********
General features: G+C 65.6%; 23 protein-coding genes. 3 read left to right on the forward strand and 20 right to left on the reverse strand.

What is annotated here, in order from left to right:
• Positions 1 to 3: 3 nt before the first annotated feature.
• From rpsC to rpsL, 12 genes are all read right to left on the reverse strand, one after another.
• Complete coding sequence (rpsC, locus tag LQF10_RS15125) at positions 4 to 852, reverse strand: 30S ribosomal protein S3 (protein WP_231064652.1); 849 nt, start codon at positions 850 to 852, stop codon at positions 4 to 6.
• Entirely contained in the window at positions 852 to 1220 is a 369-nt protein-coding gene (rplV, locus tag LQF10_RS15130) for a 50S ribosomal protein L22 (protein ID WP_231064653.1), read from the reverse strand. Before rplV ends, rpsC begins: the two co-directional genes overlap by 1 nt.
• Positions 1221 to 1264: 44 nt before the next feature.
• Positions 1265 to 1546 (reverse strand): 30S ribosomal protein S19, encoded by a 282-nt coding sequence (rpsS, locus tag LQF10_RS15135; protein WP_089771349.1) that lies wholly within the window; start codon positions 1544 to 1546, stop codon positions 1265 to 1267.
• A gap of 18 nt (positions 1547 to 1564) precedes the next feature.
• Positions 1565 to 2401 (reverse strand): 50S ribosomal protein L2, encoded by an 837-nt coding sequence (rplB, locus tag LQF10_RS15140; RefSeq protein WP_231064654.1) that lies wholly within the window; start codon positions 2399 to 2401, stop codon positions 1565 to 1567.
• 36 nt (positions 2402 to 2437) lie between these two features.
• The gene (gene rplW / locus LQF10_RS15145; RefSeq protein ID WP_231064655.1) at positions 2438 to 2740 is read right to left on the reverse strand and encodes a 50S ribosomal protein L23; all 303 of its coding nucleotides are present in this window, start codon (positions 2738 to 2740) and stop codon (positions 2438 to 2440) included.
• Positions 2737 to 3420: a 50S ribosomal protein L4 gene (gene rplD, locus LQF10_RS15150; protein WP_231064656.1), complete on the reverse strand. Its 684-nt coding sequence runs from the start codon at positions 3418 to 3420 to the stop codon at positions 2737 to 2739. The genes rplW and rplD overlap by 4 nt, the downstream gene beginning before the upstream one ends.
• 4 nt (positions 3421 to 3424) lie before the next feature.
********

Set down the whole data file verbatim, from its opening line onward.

General features: G+C 65.6%; 23 protein-coding genes. 3 read left to right on the forward strand and 20 right to left on the reverse strand.

What is annotated here, in order from left to right:
• Positions 1 to 3: 3 nt before the first annotated feature.
• From rpsC to rpsL, 12 genes are all read right to left on the reverse strand, one after another.
• Complete coding sequence (rpsC, locus tag LQF10_RS15125) at positions 4 to 852, reverse strand: 30S ribosomal protein S3 (protein WP_231064652.1); 849 nt, start codon at positions 850 to 852, stop codon at positions 4 to 6.
• Entirely contained in the window at positions 852 to 1220 is a 369-nt protein-coding gene (rplV, locus tag LQF10_RS15130) for a 50S ribosomal protein L22 (protein ID WP_231064653.1), read from the reverse strand. Before rplV ends, rpsC begins: the two co-directional genes overlap by 1 nt.
• Positions 1221 to 1264: 44 nt before the next feature.
• Positions 1265 to 1546 (reverse strand): 30S ribosomal protein S19, encoded by a 282-nt coding sequence (rpsS, locus tag LQF10_RS15135; protein WP_089771349.1) that lies wholly within the window; start codon positions 1544 to 1546, stop codon positions 1265 to 1267.
• A gap of 18 nt (positions 1547 to 1564) precedes the next feature.
• Positions 1565 to 2401 (reverse strand): 50S ribosomal protein L2, encoded by an 837-nt coding sequence (rplB, locus tag LQF10_RS15140; RefSeq protein WP_231064654.1) that lies wholly within the window; start codon positions 2399 to 2401, stop codon positions 1565 to 1567.
• 36 nt (positions 2402 to 2437) lie between these two features.
• The gene (gene rplW / locus LQF10_RS15145; RefSeq protein ID WP_231064655.1) at positions 2438 to 2740 is read right to left on the reverse strand and encodes a 50S ribosomal protein L23; all 303 of its coding nucleotides are present in this window, start codon (positions 2738 to 2740) and stop codon (positions 2438 to 2440) included.
• Positions 2737 to 3420: a 50S ribosomal protein L4 gene (gene rplD, locus LQF10_RS15150; protein WP_231064656.1), complete on the reverse strand. Its 684-nt coding sequence runs from the start codon at positions 3418 to 3420 to the stop codon at positions 2737 to 2739. The genes rplW and rplD overlap by 4 nt, the downstream gene beginning before the upstream one ends.
• 4 nt (positions 3421 to 3424) lie before the next feature.